MENU
component-ddb-728x90-v1-01-desktop

Thunderstorms in Oregon forecast could spark new wildfires, trigger flash floods

Lightning sparked numerous wildfires on the Umpqua and Rogue River-Siskiyou (pictured) national forests in August.  Some of those fires continue to burn as September arrives. (USDA Forest Service photo)

GOT WEATHER? Share Your Videos & Photos | Current Forecast | Interactive Radar

EUGENE, Ore. - A change in the weather could help ease the smoke choking Oregon - and usher in a new round of dangers.

Long story short: Thunderstorms in the forecast could spark new fires - or dump enough rain on burn scars to trigger flash floods.

Lovely.

The National Weather Service in Portland issued a Red Flag Warning for abundant lightning, in effect from 3 p.m. this afternoon to 11 p.m. Thursday.

The forecast calls for thunderstroms with Lightning Activity Level 3, on a scale of 1 to 6. That means the storms could bring light to moderate rain - and up to 60 lightning strikes per hour.

"Thunderstorms will generally be moving northwestward fast enough to prevent widespread wetting rains," forecasters explained.

The storms appear likely starting late Wednesday afternoon through Thursday.

"The focus late this afternoon/evening and tonight will likely be south of a line extending between Mount Jefferson and Tillamook," forecasters explained in the Red Flag Warning. "The focus should shift north of a line extending between the Three Sisters and Tillamook for Thursday."

The potential danger?

"Frequent lightning and critically dry fuels may result in numerous fire starts," forecasters said.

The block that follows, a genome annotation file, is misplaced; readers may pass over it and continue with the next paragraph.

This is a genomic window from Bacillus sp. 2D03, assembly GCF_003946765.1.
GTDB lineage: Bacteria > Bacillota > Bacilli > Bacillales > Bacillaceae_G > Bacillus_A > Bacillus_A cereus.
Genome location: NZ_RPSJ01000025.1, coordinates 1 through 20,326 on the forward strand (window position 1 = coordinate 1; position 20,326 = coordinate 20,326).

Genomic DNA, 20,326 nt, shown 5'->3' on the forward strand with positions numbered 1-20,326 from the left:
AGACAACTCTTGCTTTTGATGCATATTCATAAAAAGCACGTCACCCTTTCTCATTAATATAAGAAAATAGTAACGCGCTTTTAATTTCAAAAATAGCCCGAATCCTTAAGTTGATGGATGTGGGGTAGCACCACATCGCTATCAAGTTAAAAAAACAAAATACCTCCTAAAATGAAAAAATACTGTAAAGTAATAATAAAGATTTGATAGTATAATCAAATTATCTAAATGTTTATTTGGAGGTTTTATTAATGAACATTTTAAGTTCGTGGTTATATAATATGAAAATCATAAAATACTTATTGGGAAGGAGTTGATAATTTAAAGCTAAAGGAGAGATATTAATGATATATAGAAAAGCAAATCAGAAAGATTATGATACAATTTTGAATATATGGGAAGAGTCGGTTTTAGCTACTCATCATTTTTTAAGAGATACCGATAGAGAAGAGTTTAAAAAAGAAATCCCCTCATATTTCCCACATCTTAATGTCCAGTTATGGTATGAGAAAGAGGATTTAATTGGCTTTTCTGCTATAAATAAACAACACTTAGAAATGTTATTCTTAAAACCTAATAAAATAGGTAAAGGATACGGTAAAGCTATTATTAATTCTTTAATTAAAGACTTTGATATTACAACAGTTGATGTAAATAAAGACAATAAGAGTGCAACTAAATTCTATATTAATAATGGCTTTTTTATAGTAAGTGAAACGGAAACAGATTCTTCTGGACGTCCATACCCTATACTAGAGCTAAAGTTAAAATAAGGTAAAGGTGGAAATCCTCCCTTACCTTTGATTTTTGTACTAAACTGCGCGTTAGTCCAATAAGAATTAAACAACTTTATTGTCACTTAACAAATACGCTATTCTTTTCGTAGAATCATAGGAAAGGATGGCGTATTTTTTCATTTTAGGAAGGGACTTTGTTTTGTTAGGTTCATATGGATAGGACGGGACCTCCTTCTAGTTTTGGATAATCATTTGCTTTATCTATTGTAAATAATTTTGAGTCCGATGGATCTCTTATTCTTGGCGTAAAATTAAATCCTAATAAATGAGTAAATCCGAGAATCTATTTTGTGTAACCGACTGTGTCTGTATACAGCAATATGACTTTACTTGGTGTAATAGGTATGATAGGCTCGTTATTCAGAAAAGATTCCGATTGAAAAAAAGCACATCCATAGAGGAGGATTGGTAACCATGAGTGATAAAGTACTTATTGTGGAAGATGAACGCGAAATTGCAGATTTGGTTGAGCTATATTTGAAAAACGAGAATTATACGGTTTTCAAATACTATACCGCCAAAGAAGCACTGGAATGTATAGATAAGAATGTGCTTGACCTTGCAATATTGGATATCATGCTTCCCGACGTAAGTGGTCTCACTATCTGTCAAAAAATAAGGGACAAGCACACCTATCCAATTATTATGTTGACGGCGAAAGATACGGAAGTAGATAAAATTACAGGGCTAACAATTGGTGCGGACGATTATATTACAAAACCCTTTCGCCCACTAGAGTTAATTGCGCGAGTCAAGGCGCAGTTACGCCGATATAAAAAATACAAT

Firefighters are already in short supply, with the nation's firefighting resources and equipment committed to existing fires - and fire bosses asking for more to fight blazes across the West.

Oregon has mobilized over 650 National Guard troops to help fight fires, and 200 active duty soldiers from Washington are expected to deploy to Oregon next week.

The change in the weather is a mixed bag for wildfires already burning in Oregon.

"Higher humidity and cloud cover should moderate fire activity," managers of the fires burning on the Willamette National Forest said in a statement Wednesday afternoon, "but the potential for strong outflow winds associated with thunderstorms could increase fire activity."

Flash Flood Risk

"Heavy rain with thunderstorms could produce flash flooding on burn scars," the National Weather Service in Medford warns.

"Heavy rain can trigger landslides," said Bill Burns, engineering geologist at the Oregon Department of Geology and Mineral Industries. "With storms in the forecast, it's important to be aware of the landslide hazard and avoid burned areas."

The warning is in effect for most of Douglas, Curry, Josephine and Jackson counties in Oregon, as well as parts of northern California.

"An unusually moist air mass over the region will combine with thunderstorms to produce the threat of heavy rainfall. If these heavy rains fall on burn scar areas, dangerous runoff could result," forecasts said in issuing a Flash Flood Watch. "Flash flooding, debris flows, and/or mudslides may occur in and down drainage from recent wildfire burn scars."

The state geology department said people, buildings and roads located at the base of steep canyons and near the mouths of canyons are most at serious.

Trending